Nell is a very much a busy body, she is interfering, nosy and always gossiping. She is frosty and old-fashioned as she does not like to be called by her first name. She constantly spies on her Neighbours and tells tales about them. She insists she is a good Christian woman. She constantly moans and whines throughout her time in the serial. She has also been portrayed to fend off other characters if they tried to be nice to her. It was the mixture of all these traits that allow Nell to become one of the most hated soap characters of her time. In the Neighbours twentieth anniversary book Nell is described as being "the Ramsay Street gossip, the Queen Bee of the cul-de-sac, and her constant interfering in the affairs of her neighbours did not always endear her to the street". Upon her departure, behind the scenes scriptwriters decided to give Nell a pleasant exit plot, seeing Nell finally finding happiness.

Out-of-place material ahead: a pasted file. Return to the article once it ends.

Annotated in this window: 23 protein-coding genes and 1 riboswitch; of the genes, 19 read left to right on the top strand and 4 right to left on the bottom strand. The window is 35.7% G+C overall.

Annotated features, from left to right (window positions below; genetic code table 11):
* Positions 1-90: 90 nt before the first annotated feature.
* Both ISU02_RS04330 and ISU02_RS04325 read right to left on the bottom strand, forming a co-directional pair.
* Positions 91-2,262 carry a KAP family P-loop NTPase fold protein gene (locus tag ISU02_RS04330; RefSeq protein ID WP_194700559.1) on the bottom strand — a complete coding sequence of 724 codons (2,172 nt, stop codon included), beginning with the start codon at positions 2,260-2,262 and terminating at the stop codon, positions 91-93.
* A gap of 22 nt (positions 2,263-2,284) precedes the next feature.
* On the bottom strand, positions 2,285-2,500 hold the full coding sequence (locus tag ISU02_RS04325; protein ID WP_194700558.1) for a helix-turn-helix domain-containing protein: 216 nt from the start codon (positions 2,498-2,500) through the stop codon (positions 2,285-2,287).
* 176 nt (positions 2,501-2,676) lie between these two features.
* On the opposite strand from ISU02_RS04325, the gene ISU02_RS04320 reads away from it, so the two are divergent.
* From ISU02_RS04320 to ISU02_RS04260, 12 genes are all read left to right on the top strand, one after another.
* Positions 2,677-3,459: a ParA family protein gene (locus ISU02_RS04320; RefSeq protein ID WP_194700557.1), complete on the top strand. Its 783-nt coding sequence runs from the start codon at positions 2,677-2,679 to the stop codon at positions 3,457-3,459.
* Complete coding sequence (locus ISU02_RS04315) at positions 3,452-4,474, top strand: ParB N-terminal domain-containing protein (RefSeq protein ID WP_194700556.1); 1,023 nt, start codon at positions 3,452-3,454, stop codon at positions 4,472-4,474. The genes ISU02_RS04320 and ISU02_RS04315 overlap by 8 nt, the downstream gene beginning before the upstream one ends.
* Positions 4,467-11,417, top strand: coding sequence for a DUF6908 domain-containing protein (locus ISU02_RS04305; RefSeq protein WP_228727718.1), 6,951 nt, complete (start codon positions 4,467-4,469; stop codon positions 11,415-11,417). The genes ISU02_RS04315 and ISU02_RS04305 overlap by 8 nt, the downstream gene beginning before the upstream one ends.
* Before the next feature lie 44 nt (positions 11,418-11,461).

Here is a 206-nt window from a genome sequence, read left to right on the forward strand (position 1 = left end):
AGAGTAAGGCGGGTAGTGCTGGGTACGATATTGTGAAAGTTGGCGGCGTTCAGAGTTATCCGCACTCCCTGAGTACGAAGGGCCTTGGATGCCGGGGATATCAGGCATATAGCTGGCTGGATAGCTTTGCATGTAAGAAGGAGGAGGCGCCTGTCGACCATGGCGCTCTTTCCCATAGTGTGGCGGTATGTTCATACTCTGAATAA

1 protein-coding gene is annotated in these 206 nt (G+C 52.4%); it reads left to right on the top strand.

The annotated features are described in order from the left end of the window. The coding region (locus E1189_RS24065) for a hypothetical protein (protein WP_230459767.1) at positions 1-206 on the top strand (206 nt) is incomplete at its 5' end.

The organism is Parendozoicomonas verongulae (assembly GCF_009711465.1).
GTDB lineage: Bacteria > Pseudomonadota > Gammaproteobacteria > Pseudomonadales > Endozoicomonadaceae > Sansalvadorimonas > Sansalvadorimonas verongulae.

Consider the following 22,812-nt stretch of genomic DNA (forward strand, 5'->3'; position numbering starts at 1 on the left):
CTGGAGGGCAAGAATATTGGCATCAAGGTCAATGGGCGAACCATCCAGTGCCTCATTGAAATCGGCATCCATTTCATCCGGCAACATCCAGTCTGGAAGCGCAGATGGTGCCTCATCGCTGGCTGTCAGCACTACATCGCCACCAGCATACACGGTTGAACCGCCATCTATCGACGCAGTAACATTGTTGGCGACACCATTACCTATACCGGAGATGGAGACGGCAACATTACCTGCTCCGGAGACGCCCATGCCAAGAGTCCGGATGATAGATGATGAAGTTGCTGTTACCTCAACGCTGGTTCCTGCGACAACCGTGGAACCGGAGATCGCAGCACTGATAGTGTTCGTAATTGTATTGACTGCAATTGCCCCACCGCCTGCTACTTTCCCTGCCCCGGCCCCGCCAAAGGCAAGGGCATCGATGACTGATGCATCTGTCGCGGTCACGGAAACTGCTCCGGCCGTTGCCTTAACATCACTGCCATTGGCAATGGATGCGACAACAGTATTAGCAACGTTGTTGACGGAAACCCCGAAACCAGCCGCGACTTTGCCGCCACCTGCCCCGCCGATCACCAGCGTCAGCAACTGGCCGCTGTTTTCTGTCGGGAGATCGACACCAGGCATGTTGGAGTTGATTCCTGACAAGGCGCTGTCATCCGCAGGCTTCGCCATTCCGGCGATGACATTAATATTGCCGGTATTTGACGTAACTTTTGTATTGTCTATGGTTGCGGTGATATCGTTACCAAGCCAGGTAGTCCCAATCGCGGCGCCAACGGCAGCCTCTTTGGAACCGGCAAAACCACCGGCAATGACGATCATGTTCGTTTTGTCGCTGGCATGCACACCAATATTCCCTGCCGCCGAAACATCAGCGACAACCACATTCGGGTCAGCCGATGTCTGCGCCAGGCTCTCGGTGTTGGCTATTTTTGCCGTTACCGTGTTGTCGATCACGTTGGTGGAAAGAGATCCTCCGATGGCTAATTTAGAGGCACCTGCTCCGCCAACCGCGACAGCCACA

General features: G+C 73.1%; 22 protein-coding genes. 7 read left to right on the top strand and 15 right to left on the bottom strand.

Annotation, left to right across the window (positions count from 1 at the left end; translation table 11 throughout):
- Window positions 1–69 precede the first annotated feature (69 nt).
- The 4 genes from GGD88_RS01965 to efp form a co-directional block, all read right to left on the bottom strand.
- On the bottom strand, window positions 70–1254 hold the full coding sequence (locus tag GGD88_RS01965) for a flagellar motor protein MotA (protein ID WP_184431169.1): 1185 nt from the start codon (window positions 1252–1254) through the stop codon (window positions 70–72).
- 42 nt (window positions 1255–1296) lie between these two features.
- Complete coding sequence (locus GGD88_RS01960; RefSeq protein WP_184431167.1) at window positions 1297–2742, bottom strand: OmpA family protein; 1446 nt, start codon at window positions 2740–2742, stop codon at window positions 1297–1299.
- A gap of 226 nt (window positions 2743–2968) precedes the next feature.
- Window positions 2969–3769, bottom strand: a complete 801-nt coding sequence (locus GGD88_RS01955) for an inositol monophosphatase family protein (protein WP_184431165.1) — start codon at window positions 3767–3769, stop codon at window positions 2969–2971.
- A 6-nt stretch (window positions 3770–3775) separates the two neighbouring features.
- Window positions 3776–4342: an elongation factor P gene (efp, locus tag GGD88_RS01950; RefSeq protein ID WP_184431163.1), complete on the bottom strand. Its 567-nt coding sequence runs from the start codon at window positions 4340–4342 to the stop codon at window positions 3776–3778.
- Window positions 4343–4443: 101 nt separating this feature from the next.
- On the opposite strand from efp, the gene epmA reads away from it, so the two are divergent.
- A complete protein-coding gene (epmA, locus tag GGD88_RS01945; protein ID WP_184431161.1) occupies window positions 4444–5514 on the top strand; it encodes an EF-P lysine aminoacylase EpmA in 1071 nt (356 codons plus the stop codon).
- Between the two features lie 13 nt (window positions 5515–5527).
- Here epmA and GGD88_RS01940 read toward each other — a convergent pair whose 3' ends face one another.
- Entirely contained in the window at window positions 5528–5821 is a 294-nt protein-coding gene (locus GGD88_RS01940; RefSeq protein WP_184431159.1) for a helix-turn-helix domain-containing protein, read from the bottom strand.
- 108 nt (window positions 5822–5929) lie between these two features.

In the book "Soapbox", Gray compares Nell to Ida Jessup, a character she previously played in The Sullivans, stating: "Mrs Jessup and Mrs Mangel are sisters under the skin, they were both gossips with too many opinions. But Jessup had saving graces – she would help people – Mangel is mean and bitchy."
Nell married Len Mangel (John Lee) and they had two children, Amanda (Briony Behets) and Joe (Mark Little). Amanda was highly praised as she excelled academically and married Peter Harris, a wealthy businessman. She later had a daughter, Jane (Annie Jones). Joe proved to be a disappointment to his parents and he left home following an argument in which he was accused of robbing a local service station. Nell and Len decide to move into a smaller house in Ramsay Street and are later joined by Jane after Amanda and Peter leave for Hong Kong.